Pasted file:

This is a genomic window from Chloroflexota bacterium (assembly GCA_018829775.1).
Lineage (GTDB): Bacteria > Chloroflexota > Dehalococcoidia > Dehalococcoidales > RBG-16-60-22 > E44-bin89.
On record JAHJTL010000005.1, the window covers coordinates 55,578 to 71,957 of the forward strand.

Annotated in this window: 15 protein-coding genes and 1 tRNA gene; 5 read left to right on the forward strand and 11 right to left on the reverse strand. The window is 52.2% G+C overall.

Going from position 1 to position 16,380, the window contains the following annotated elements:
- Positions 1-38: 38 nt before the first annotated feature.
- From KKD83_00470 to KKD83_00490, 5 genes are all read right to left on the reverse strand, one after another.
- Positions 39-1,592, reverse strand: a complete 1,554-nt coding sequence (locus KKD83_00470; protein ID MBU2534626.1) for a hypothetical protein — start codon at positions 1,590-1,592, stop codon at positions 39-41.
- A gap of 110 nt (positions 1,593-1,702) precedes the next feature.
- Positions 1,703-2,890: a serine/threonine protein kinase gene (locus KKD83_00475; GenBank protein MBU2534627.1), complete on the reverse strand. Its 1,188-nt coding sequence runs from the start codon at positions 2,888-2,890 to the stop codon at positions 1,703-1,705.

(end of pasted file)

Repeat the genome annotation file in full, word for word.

This is a genomic window from Chloroflexota bacterium (assembly GCA_018829775.1).
Lineage (GTDB): Bacteria > Chloroflexota > Dehalococcoidia > Dehalococcoidales > RBG-16-60-22 > E44-bin89.
On record JAHJTL010000005.1, the window covers coordinates 55,578 to 71,957 of the forward strand.

Annotated in this window: 15 protein-coding genes and 1 tRNA gene; 5 read left to right on the forward strand and 11 right to left on the reverse strand. The window is 52.2% G+C overall.

Going from position 1 to position 16,380, the window contains the following annotated elements:
- Positions 1-38: 38 nt before the first annotated feature.
- From KKD83_00470 to KKD83_00490, 5 genes are all read right to left on the reverse strand, one after another.
- Positions 39-1,592, reverse strand: a complete 1,554-nt coding sequence (locus KKD83_00470; protein ID MBU2534626.1) for a hypothetical protein — start codon at positions 1,590-1,592, stop codon at positions 39-41.
- A gap of 110 nt (positions 1,593-1,702) precedes the next feature.
- Positions 1,703-2,890: a serine/threonine protein kinase gene (locus KKD83_00475; GenBank protein MBU2534627.1), complete on the reverse strand. Its 1,188-nt coding sequence runs from the start codon at positions 2,888-2,890 to the stop codon at positions 1,703-1,705.